Hastings Communications and Entertainment Law Journal


Elad Peled


This article discusses mandatory retraction, which court rulings and legal literature rarely have addressed. The article proposes a solution designed to provide adequate protection for the reputation of public figures, which may be defined as "constructive mandatory retraction." Under the proposed solution, courts handling public figures' libel actions against the media would be empowered to grant a new remedy, namely, a declaratory judgment stating that the falsity of the defaming publication has been established by clear and convincing proof, accompanied by an injunctive relief ordering the defendant to report on that decision in a prominent manner. Courts may grant this new remedy irrespectively of the defendant's state of mind prior to the publication.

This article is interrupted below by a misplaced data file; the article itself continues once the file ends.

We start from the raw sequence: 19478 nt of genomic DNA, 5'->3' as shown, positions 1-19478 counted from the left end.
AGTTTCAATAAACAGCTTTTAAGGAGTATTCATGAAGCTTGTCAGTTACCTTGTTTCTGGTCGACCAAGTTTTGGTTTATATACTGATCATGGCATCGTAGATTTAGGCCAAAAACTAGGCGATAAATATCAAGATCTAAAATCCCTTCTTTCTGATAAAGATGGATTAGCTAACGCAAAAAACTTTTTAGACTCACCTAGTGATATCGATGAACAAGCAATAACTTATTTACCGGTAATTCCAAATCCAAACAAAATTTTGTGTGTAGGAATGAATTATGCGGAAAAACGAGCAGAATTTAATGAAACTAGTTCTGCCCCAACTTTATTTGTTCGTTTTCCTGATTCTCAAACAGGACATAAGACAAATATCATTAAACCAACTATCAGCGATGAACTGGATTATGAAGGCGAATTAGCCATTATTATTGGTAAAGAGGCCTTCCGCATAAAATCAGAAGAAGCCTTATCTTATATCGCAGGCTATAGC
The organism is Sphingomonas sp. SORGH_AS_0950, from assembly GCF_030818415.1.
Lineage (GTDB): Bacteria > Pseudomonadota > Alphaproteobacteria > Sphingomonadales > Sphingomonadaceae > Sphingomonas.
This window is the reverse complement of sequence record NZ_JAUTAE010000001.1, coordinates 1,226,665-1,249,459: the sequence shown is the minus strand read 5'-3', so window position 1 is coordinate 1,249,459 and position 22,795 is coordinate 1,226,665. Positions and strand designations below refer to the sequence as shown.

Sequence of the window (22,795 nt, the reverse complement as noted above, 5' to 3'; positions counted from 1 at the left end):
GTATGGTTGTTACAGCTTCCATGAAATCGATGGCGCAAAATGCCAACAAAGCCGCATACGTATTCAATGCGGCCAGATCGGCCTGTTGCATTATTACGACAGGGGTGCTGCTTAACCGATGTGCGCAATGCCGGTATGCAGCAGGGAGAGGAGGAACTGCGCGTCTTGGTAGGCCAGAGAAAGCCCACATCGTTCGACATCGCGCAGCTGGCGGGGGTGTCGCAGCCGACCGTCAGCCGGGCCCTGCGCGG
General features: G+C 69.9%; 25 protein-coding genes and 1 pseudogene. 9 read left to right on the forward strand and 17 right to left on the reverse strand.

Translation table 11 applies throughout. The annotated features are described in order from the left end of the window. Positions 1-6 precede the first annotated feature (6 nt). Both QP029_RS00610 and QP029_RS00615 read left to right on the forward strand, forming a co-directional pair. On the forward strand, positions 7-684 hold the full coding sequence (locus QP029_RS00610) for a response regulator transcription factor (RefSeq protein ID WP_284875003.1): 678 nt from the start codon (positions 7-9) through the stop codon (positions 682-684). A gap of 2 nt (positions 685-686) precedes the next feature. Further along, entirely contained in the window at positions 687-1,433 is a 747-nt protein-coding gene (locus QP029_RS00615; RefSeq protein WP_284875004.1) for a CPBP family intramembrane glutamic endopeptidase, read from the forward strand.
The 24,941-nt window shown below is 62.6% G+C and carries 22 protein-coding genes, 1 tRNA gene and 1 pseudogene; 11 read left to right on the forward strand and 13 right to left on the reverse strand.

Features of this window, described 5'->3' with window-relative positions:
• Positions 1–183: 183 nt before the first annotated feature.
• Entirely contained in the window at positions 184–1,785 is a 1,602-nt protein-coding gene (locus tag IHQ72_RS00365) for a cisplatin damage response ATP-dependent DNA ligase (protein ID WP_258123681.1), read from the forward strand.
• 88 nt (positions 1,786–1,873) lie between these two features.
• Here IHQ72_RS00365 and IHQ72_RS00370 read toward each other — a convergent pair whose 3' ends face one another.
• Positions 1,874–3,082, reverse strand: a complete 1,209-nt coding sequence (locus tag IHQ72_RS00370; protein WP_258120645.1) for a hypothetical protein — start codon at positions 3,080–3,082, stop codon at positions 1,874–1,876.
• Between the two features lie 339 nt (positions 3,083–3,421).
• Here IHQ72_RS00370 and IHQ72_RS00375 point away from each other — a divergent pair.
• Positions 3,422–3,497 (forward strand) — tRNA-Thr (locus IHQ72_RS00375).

The proposal aims to resolve two First Amendment concerns raised by compelled publications. First, compelled publications arguably contradict the Supreme Court's consistent position that one may not be forced to make any expression against his will. Yet, a careful study of the Court's decisions in this context reveals that, under its approach, obliging a person to state uncontroversial facts or communicate information without affirming a belief is much less offensive than compelled speech that concerns an opinion or an idea, and can be constitutionally justified by sufficiently important interests. Hence, compelling a defendant to inform his audience of the indisputable fact that a declaratory judgment was issued against him, without requiring him to actually admit the falsity of the defaming publication, would not infringe upon his First Amendment right not to speak. Second, compelled publications allegedly burden the freedom of the press by interfering with the editorial autonomy of the press. However, given the restrictions on the application of the remedy posed by this article, a significantly vast portion of editorial autonomy would remain intact. While editorial autonomy would be subject to "technical" interferences, the substantive element of this concept, concerning the press's ability to be an independent player in the political sphere, would not be harmed. Moreover, this article's proposal removes any "chilling effect" that led the Supreme Court to adopt the actual malice requirement in New York Times v. Sullivan, because that ruling's purpose was protecting free debate from the stifling threat of outsized money awards. As the proposed remedy does not involve money liability, and its non-damages financial implications are expected to be negligible, it will not deter publishers from reporting on controversial issues.